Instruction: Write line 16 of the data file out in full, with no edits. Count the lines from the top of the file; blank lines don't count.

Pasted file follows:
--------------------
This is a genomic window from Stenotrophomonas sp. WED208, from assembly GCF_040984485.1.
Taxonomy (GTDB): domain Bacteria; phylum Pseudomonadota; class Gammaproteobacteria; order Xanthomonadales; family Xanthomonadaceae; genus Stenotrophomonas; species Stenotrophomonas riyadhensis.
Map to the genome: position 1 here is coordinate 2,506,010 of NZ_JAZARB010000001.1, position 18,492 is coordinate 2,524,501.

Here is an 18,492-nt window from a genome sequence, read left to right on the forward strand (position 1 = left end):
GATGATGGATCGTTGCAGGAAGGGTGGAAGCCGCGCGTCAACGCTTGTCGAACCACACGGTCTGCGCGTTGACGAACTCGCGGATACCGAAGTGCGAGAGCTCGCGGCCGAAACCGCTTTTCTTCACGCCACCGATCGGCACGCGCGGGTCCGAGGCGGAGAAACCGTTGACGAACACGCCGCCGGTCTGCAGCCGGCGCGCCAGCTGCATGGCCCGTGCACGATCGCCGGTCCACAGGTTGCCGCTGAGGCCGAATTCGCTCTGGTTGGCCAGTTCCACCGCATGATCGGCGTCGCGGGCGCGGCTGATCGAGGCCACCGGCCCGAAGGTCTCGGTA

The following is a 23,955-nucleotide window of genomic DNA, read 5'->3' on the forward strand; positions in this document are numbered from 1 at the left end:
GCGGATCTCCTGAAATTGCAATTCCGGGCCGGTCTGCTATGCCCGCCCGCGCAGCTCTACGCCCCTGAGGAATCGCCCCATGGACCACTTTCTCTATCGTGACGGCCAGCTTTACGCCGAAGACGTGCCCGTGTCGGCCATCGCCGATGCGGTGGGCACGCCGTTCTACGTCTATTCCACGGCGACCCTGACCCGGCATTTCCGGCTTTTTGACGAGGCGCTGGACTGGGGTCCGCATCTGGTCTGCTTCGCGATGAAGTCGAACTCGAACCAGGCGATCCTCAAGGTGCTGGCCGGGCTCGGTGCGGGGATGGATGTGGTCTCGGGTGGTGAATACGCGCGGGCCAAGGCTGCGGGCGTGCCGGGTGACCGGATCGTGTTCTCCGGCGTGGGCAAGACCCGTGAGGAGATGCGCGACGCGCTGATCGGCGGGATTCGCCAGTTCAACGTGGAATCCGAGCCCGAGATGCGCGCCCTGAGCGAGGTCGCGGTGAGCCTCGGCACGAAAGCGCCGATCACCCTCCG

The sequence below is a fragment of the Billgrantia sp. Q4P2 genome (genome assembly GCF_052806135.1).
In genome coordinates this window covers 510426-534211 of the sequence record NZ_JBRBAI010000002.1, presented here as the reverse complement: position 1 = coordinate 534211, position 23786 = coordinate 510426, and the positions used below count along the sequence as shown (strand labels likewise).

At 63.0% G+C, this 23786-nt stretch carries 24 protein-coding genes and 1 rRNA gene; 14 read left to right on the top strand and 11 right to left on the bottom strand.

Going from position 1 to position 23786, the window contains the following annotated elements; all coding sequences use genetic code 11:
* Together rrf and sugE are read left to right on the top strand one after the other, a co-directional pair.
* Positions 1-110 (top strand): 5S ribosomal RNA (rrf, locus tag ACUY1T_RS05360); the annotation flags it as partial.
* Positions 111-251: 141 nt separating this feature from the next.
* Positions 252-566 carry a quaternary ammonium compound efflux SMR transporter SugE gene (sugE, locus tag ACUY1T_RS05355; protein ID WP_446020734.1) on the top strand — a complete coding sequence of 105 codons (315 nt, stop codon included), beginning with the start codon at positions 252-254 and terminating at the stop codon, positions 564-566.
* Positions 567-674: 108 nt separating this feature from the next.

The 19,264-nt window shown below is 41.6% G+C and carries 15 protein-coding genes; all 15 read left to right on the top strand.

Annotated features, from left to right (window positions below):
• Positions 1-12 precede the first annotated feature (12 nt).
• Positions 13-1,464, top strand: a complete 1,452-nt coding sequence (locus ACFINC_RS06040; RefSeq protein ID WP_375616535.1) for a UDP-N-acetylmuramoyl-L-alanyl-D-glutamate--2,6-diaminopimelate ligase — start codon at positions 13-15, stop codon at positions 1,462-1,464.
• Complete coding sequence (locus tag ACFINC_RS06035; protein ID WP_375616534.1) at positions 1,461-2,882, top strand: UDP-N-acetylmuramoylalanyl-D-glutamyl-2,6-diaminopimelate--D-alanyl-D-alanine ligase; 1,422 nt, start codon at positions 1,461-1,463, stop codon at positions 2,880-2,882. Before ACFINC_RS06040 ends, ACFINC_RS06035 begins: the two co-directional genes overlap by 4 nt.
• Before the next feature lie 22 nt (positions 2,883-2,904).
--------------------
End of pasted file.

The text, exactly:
* Positions 567-674: 108 nt separating this feature from the next.